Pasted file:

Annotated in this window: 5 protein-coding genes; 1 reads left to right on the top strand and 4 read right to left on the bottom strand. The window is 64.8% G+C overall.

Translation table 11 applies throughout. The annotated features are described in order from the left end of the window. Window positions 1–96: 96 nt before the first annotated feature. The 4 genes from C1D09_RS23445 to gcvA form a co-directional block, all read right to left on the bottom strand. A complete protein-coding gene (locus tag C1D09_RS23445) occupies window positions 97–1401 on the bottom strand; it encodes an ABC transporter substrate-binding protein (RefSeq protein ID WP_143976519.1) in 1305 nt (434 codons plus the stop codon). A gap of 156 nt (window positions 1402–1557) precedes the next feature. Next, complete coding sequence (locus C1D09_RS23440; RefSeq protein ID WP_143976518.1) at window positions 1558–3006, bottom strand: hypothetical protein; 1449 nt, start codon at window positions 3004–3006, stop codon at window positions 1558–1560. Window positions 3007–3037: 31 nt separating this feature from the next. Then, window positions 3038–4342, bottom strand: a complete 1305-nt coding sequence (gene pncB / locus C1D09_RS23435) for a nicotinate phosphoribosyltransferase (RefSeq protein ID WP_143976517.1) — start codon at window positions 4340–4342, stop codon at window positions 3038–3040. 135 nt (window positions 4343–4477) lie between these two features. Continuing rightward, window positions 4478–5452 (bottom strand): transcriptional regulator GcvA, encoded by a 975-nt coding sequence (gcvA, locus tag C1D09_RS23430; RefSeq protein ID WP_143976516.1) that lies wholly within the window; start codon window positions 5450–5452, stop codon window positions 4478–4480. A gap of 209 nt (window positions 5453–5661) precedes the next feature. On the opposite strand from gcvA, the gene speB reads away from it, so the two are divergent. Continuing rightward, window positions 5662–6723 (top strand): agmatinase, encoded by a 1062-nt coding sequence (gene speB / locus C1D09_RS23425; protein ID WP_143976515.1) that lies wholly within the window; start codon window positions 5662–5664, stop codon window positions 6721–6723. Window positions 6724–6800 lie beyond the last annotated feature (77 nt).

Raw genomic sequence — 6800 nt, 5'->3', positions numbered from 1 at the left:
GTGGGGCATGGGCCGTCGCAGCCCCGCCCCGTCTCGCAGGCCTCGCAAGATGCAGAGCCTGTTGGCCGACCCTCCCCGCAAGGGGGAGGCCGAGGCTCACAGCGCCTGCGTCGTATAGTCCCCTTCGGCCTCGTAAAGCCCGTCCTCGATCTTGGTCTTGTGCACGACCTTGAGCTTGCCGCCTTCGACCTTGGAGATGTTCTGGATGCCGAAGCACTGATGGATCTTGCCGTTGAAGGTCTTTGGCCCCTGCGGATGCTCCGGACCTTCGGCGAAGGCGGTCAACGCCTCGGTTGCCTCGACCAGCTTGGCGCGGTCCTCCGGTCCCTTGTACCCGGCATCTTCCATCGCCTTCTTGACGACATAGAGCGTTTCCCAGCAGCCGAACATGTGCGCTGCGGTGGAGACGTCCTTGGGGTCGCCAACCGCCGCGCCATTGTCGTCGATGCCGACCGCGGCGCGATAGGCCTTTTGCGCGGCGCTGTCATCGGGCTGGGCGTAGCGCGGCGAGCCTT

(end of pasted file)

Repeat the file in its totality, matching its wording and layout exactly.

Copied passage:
Annotated in this window: 5 protein-coding genes; 1 reads left to right on the top strand and 4 read right to left on the bottom strand. The window is 64.8% G+C overall.

Translation table 11 applies throughout. The annotated features are described in order from the left end of the window. Window positions 1–96: 96 nt before the first annotated feature. The 4 genes from C1D09_RS23445 to gcvA form a co-directional block, all read right to left on the bottom strand. A complete protein-coding gene (locus tag C1D09_RS23445) occupies window positions 97–1401 on the bottom strand; it encodes an ABC transporter substrate-binding protein (RefSeq protein ID WP_143976519.1) in 1305 nt (434 codons plus the stop codon). A gap of 156 nt (window positions 1402–1557) precedes the next feature. Next, complete coding sequence (locus C1D09_RS23440; RefSeq protein ID WP_143976518.1) at window positions 1558–3006, bottom strand: hypothetical protein; 1449 nt, start codon at window positions 3004–3006, stop codon at window positions 1558–1560. Window positions 3007–3037: 31 nt separating this feature from the next. Then, window positions 3038–4342, bottom strand: a complete 1305-nt coding sequence (gene pncB / locus C1D09_RS23435) for a nicotinate phosphoribosyltransferase (RefSeq protein ID WP_143976517.1) — start codon at window positions 4340–4342, stop codon at window positions 3038–3040. 135 nt (window positions 4343–4477) lie between these two features. Continuing rightward, window positions 4478–5452 (bottom strand): transcriptional regulator GcvA, encoded by a 975-nt coding sequence (gcvA, locus tag C1D09_RS23430; RefSeq protein ID WP_143976516.1) that lies wholly within the window; start codon window positions 5450–5452, stop codon window positions 4478–4480. A gap of 209 nt (window positions 5453–5661) precedes the next feature. On the opposite strand from gcvA, the gene speB reads away from it, so the two are divergent. Continuing rightward, window positions 5662–6723 (top strand): agmatinase, encoded by a 1062-nt coding sequence (gene speB / locus C1D09_RS23425; protein ID WP_143976515.1) that lies wholly within the window; start codon window positions 5662–5664, stop codon window positions 6721–6723. Window positions 6724–6800 lie beyond the last annotated feature (77 nt).

Raw genomic sequence — 6800 nt, 5'->3', positions numbered from 1 at the left:
GTGGGGCATGGGCCGTCGCAGCCCCGCCCCGTCTCGCAGGCCTCGCAAGATGCAGAGCCTGTTGGCCGACCCTCCCCGCAAGGGGGAGGCCGAGGCTCACAGCGCCTGCGTCGTATAGTCCCCTTCGGCCTCGTAAAGCCCGTCCTCGATCTTGGTCTTGTGCACGACCTTGAGCTTGCCGCCTTCGACCTTGGAGATGTTCTGGATGCCGAAGCACTGATGGATCTTGCCGTTGAAGGTCTTTGGCCCCTGCGGATGCTCCGGACCTTCGGCGAAGGCGGTCAACGCCTCGGTTGCCTCGACCAGCTTGGCGCGGTCCTCCGGTCCCTTGTACCCGGCATCTTCCATCGCCTTCTTGACGACATAGAGCGTTTCCCAGCAGCCGAACATGTGCGCTGCGGTGGAGACGTCCTTGGGGTCGCCAACCGCCGCGCCATTGTCGTCGATGCCGACCGCGGCGCGATAGGCCTTTTGCGCGGCGCTGTCATCGGGCTGGGCGTAGCGCGGCGAGCCTT